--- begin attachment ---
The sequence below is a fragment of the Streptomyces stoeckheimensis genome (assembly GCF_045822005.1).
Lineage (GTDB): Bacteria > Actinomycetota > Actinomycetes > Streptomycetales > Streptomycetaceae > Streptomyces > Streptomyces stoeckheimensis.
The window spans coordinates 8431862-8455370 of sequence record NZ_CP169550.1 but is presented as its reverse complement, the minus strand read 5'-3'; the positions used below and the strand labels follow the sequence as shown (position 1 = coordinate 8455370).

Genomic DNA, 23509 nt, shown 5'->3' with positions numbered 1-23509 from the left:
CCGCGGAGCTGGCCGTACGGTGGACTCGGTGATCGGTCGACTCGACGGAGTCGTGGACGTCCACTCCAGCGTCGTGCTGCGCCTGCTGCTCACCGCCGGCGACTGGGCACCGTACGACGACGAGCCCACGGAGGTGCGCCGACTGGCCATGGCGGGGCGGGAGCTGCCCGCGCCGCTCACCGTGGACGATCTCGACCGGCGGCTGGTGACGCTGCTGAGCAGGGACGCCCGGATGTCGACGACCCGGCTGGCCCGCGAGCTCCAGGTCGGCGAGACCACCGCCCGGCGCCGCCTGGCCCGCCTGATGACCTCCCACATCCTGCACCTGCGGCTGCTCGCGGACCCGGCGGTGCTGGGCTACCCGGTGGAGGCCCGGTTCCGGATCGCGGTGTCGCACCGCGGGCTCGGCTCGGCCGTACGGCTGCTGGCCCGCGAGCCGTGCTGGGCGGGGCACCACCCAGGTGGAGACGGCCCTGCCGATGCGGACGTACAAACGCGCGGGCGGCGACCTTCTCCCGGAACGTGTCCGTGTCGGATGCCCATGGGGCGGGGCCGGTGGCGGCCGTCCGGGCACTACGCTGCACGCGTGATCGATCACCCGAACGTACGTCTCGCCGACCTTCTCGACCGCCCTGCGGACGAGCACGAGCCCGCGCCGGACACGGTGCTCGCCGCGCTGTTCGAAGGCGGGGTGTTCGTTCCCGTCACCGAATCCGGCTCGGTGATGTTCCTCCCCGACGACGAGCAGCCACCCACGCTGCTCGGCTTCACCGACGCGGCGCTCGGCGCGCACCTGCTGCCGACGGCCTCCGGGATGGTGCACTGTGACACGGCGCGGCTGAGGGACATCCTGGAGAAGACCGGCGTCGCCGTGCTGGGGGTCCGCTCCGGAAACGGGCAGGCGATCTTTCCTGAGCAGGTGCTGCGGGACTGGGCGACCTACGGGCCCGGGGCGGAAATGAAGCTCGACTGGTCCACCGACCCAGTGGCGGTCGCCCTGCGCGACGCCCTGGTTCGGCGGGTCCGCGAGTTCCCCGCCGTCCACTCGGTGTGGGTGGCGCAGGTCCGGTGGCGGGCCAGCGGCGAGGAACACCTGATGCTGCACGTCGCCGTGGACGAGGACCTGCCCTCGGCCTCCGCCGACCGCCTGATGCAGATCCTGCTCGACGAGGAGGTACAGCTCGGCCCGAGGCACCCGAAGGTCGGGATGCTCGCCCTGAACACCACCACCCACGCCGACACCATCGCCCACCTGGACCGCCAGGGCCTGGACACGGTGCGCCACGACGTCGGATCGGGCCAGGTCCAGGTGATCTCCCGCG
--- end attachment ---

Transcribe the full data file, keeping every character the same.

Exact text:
The sequence below is a fragment of the Streptomyces stoeckheimensis genome (assembly GCF_045822005.1).
Lineage (GTDB): Bacteria > Actinomycetota > Actinomycetes > Streptomycetales > Streptomycetaceae > Streptomyces > Streptomyces stoeckheimensis.
The window spans coordinates 8431862-8455370 of sequence record NZ_CP169550.1 but is presented as its reverse complement, the minus strand read 5'-3'; the positions used below and the strand labels follow the sequence as shown (position 1 = coordinate 8455370).

Genomic DNA, 23509 nt, shown 5'->3' with positions numbered 1-23509 from the left:
CCGCGGAGCTGGCCGTACGGTGGACTCGGTGATCGGTCGACTCGACGGAGTCGTGGACGTCCACTCCAGCGTCGTGCTGCGCCTGCTGCTCACCGCCGGCGACTGGGCACCGTACGACGACGAGCCCACGGAGGTGCGCCGACTGGCCATGGCGGGGCGGGAGCTGCCCGCGCCGCTCACCGTGGACGATCTCGACCGGCGGCTGGTGACGCTGCTGAGCAGGGACGCCCGGATGTCGACGACCCGGCTGGCCCGCGAGCTCCAGGTCGGCGAGACCACCGCCCGGCGCCGCCTGGCCCGCCTGATGACCTCCCACATCCTGCACCTGCGGCTGCTCGCGGACCCGGCGGTGCTGGGCTACCCGGTGGAGGCCCGGTTCCGGATCGCGGTGTCGCACCGCGGGCTCGGCTCGGCCGTACGGCTGCTGGCCCGCGAGCCGTGCTGGGCGGGGCACCACCCAGGTGGAGACGGCCCTGCCGATGCGGACGTACAAACGCGCGGGCGGCGACCTTCTCCCGGAACGTGTCCGTGTCGGATGCCCATGGGGCGGGGCCGGTGGCGGCCGTCCGGGCACTACGCTGCACGCGTGATCGATCACCCGAACGTACGTCTCGCCGACCTTCTCGACCGCCCTGCGGACGAGCACGAGCCCGCGCCGGACACGGTGCTCGCCGCGCTGTTCGAAGGCGGGGTGTTCGTTCCCGTCACCGAATCCGGCTCGGTGATGTTCCTCCCCGACGACGAGCAGCCACCCACGCTGCTCGGCTTCACCGACGCGGCGCTCGGCGCGCACCTGCTGCCGACGGCCTCCGGGATGGTGCACTGTGACACGGCGCGGCTGAGGGACATCCTGGAGAAGACCGGCGTCGCCGTGCTGGGGGTCCGCTCCGGAAACGGGCAGGCGATCTTTCCTGAGCAGGTGCTGCGGGACTGGGCGACCTACGGGCCCGGGGCGGAAATGAAGCTCGACTGGTCCACCGACCCAGTGGCGGTCGCCCTGCGCGACGCCCTGGTTCGGCGGGTCCGCGAGTTCCCCGCCGTCCACTCGGTGTGGGTGGCGCAGGTCCGGTGGCGGGCCAGCGGCGAGGAACACCTGATGCTGCACGTCGCCGTGGACGAGGACCTGCCCTCGGCCTCCGCCGACCGCCTGATGCAGATCCTGCTCGACGAGGAGGTACAGCTCGGCCCGAGGCACCCGAAGGTCGGGATGCTCGCCCTGAACACCACCACCCACGCCGACACCATCGCCCACCTGGACCGCCAGGGCCTGGACACGGTGCGCCACGACGTCGGATCGGGCCAGGTCCAGGTGATCTCCCGCG